In part, the lack of new data may arise from difficulties in obtaining accurate genome size estimates for some orchids using flow cytometry. In particular, problems have been noted in Vanilla (subfamily Vanilloideae; Bory et al., 2008) and for many species in the subfamily Orchidoideae where the low percentage of cells in the unreplicated (G0/G1) phase can lead to difficulties in distinguishing the 2C and 4C peak in flow histograms and hence errors in estimating DNA amounts (Suda et al., 2007; I. Leitch et al., unpubl. obs.). Further, in some species, the lack of additivity between assumed 2C and 4C peaks has led to concerns about how an accurate genome size can be estimated for such species. Possible explanations for non-additivity include only partial DNA replication for cells entering endopolyploidy rather than the cell division cycle (Nagl, 1983; Bosco et al., 2007) and/or induced nuclear hypertrophy arising from mycorrhizal infections (e.g. Barroso and Pais, 1990). Whatever the explanation, such observations should alert researchers to be vigilant to potential pitfalls in interpreting flow histograms for orchids and to ensure that appropriate controls are carried out. Alternatively, the problems may, in some cases, be circumvented by using the technique of Feulgen microdensitometry (Greilhuber and Temsch, 2001; Greilhuber, 2008) as, in our experience, material that is recalcitrant to study by flow cytometry can give reproducible genome size data using Feulgen microdensitometry.

AVAILABILITY OF GENOME SIZE DATA IN ORCHIDACEAE

Most available data are in the Plant DNA C-values database (Bennett and Leitch, 2005b). However, for the purposes of this review additional data from Aagaard et al. (2005) of four species not yet included in the database, together with unpublished data from the authors were also included. Together the compiled dataset contained genome size estimates for 327 species, comprising 91 genera in 16 subtribes, 11 tribes and four of the five subfamilies (based on the classification of Chase et al., 2003).

By analysing these data, this paper aims to provide an overview of the diversity of genome sizes encountered in Orchidaceae, viewed within the increasingly robust phylogenetic framework available for the family. In addition, insights into the possible consequences and evolution of the diversity of genome sizes are discussed.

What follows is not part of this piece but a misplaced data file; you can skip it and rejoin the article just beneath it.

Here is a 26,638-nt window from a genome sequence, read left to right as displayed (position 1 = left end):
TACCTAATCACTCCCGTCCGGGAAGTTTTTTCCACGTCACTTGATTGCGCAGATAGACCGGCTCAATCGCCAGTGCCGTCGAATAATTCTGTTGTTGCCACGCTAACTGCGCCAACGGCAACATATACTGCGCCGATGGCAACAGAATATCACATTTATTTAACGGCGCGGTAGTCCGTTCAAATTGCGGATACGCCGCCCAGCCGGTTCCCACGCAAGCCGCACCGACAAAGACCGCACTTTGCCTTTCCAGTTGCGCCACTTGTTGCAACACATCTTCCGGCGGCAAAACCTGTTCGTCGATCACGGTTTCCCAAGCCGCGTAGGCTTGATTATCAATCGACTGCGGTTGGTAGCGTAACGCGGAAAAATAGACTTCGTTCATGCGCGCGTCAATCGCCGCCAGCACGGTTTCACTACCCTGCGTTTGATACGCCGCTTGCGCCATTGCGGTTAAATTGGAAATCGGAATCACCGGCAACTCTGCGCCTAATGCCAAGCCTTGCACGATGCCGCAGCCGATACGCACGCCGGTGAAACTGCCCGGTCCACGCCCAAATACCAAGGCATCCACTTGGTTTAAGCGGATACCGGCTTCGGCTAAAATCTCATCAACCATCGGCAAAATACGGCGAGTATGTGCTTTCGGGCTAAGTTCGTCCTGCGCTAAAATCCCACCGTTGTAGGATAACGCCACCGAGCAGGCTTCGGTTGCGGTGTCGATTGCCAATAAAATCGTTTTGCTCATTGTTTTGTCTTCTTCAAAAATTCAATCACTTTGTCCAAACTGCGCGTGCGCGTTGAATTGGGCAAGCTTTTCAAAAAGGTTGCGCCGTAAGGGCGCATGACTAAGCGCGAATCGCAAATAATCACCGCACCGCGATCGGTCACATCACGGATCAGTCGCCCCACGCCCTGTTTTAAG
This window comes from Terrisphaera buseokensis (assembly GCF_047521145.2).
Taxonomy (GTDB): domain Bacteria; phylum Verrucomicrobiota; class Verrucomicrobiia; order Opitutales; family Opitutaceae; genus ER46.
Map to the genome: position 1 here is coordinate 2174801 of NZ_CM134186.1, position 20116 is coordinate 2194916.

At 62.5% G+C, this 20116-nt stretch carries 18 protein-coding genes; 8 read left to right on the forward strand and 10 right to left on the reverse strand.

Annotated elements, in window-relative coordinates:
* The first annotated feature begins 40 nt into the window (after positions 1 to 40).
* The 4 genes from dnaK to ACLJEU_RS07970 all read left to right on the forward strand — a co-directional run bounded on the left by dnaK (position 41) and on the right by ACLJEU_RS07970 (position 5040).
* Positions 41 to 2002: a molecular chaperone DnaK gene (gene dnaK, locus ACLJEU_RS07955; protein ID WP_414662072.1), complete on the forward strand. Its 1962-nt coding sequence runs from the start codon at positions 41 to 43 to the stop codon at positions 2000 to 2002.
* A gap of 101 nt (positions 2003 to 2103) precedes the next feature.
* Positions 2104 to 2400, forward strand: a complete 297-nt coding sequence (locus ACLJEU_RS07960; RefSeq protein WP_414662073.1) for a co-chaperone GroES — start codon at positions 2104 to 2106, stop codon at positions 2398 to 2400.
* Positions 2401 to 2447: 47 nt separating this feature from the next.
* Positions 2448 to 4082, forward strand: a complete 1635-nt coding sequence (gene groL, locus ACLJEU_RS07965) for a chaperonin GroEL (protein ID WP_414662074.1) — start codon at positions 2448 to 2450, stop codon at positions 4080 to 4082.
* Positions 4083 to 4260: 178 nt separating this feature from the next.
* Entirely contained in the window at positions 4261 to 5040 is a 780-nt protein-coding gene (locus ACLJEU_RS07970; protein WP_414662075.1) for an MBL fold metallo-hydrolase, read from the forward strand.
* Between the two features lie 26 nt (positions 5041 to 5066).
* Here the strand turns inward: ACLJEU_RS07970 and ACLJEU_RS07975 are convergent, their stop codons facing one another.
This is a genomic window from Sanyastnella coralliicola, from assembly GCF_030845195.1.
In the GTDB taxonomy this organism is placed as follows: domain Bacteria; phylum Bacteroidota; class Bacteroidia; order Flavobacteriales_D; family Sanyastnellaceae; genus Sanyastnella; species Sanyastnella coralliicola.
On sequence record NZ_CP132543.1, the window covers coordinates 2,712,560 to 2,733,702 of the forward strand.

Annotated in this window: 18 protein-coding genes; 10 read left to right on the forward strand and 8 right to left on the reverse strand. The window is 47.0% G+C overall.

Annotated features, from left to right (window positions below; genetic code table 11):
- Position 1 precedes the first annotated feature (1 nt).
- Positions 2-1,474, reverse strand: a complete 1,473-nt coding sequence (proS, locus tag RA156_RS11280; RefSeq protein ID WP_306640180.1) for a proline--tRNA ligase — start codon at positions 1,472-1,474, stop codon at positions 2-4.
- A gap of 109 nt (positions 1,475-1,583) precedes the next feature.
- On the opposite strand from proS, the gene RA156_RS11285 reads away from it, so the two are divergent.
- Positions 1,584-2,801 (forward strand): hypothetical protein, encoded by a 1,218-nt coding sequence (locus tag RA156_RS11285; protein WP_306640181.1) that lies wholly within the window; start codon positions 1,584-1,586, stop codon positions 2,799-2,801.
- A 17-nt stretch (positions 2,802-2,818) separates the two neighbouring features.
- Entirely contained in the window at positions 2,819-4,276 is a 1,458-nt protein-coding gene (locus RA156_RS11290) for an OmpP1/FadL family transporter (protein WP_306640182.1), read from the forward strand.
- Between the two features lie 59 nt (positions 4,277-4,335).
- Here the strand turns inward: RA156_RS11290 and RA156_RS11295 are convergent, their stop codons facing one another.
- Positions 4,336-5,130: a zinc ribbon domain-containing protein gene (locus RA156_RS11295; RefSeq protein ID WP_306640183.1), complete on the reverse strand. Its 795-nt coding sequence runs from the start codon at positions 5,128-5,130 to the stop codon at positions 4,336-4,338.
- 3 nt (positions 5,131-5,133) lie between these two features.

THE DIVERSITY OF GENOME SIZES IN ORCHIDACEAE

Genome size variation across Orchidaceae

Overall, the data show that, although orchids do not possess species with the smallest or largest genomes, they are currently the most variable angiosperm family, with values ranging 168-fold from 1C = 0·33 pg in Trichocentrum maduroi to 55·4 pg in Pogonia ophioglossoides. Despite this large range, most species are characterized by small genomes with modal, median and mean genome sizes of just 1·2, 4·0 and 8·5 pg, respectively (Fig. 1). Species with genomes >20 pg are thus far restricted to 48 out of the 59 species in Cypripedioideae and one species in Vanilloideae.

Fig. 1.

Distribution of genome sizes (1C-values) for 327 species of Orchidaceae.

Fig. 1.

Distribution of genome sizes (1C-values) for 327 species of Orchidaceae.

Figure 2 shows the range and distribution of genome sizes for each subfamily and highlights differences between them. The most variable subfamily is Epidendroideae with values ranging over 60-fold (1C = 0·3–19·8 pg). Nevertheless, the vast majority are characterized by small genomes (median 1C = 3·2 pg), with outliers largely restricted to terrestrial species in tribe Neottieae and subtribe Collabiinae (Fig. 2B).

Fig. 2.

(A) Relationship between the five orchid subfamilies (left, based on data in Chase et al., 2003) and 1C-value data (right) showing the mean (filled circles) followed by the range of nuclear DNA C-values for each subfamily. The number in brackets following the subfamily name corresponds to the percentage of species with genome size data. (B–E) Histograms showing the distribution of C-values in each subfamily.

Fig. 2.

(A) Relationship between the five orchid subfamilies (left, based on data in Chase et al., 2003) and 1C-value data (right) showing the mean (filled circles) followed by the range of nuclear DNA C-values for each subfamily. The number in brackets following the subfamily name corresponds to the percentage of species with genome size data. (B–E) Histograms showing the distribution of C-values in each subfamily.